Let’s say you’re moving to Tel Aviv to work for an international company. In that case, you’ll probably live in your company’s apartments and won’t need to worry about a long commute. But if you’ve yet to find employment in Tel Aviv, make sure your eventual workplace and home aren’t too far apart.

An Easy Commute to an Ulpan

Living close to an ulpan is a must for those still struggling with Hebrew. After all, you’ll spend much of your first five months in Tel Aviv there.

An Easy Commute to a School

If you have children, you must also take their education into consideration. Ideally, their school in Tel Aviv will have a larger Anglo population, making the transition easier for them. If your children are of different ages, look for a Tel Aviv neighborhood with a broader range of schools. In just about every instance, you can rely on public transportation to take you to where you need with minimal walking.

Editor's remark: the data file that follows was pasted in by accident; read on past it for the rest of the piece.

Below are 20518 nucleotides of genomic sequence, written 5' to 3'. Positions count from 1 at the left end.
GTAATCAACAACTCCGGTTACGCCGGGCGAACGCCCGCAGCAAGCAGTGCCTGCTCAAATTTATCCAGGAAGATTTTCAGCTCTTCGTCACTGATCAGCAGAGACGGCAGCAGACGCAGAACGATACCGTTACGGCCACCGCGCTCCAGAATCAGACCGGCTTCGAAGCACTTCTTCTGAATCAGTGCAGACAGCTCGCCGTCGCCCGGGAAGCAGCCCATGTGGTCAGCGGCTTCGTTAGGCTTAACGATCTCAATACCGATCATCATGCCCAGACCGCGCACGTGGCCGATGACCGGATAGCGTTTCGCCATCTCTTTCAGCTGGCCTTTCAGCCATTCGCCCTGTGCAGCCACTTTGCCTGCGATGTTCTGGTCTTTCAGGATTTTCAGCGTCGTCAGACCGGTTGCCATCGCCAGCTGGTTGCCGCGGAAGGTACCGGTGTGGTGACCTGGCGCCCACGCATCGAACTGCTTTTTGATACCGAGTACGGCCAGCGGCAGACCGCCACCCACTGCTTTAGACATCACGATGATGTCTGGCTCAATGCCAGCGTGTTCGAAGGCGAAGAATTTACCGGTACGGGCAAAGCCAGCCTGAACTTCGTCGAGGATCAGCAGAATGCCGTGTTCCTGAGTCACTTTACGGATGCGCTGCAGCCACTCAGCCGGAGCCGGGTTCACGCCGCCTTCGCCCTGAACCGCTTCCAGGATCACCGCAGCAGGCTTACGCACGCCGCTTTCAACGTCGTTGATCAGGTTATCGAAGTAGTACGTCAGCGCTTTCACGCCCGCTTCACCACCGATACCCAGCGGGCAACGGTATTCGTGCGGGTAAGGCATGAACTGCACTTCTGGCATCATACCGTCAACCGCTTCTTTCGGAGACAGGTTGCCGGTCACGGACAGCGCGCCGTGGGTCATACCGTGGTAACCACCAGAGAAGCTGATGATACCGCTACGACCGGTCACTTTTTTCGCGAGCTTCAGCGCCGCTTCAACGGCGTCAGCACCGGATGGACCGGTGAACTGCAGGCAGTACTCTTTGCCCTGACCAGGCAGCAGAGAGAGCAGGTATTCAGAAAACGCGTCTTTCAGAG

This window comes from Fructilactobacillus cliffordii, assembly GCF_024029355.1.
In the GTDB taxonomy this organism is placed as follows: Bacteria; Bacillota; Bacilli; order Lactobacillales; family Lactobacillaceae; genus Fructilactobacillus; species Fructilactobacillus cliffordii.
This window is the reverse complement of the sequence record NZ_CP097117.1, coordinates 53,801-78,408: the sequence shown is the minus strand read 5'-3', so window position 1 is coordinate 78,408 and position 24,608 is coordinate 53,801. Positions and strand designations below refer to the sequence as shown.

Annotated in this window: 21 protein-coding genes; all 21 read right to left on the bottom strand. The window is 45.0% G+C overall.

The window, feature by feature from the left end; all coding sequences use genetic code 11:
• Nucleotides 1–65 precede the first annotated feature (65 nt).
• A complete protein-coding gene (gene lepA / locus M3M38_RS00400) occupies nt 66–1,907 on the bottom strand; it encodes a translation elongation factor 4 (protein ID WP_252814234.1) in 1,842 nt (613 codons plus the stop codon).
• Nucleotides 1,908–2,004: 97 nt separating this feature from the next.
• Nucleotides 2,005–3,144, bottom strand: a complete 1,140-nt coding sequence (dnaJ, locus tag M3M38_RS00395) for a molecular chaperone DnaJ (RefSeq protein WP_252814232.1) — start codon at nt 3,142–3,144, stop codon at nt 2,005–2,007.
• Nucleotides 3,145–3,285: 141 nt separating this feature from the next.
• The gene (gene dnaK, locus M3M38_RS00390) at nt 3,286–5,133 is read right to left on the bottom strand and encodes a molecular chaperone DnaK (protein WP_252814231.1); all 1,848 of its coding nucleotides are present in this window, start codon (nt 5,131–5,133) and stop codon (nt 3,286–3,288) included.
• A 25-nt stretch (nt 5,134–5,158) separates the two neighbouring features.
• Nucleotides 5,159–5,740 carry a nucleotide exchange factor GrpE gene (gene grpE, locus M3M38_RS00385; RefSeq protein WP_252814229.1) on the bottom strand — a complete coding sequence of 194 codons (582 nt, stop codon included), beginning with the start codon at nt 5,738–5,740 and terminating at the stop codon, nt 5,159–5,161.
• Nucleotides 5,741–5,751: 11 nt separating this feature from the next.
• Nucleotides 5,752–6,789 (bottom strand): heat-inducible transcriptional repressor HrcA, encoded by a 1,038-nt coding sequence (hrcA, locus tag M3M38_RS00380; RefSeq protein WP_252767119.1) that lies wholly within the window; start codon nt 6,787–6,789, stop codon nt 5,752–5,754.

The Cost of Living

The Cost of Living TCS

Let’s not sugarcoat it – the cost of living in Tel Aviv is rather high. Still, you can find more affordable neighborhoods in Tel Aviv’s periphery. The more you move toward the city center, the more expensive it gets to live there.


This is where your personal preferences come into play. Do you want to live close to the water, so you can enjoy Tel Aviv’s vibrant beach culture? Is having a lively nightlife in your community important to you? Or do you want to be able to frequently visit religious lectures at a yeshiva? Whatever the case, your chosen neighborhood should match your preferences.

The Best Tel Aviv Neighborhoods for Anglos

Now that you know how to choose the best Tel Aviv neighborhood, it’s time to get down to research. To help you jumpstart this research, we’ve selected several Tel Aviv neighborhoods that have proven to be excellent places for Anglos to live. These include:

Neve Tzedek

Neve Tzedek has recently become one of the most fashionable neighborhoods in Tel Aviv. Boasting a rich 140-year history, this neighborhood perfectly blends old-city charm and urban sophistication.

While walking through the narrow cobblestone streets of Neve Tzedek, you’ll feel like you’re in Paris or Barcelona. You’ll be met with aesthetically pleasing pastel homes, trendy cafés and bars, and a diverse cultural scene. And after a short walk (five minutes or less), you’ll also be met by the beautiful sea.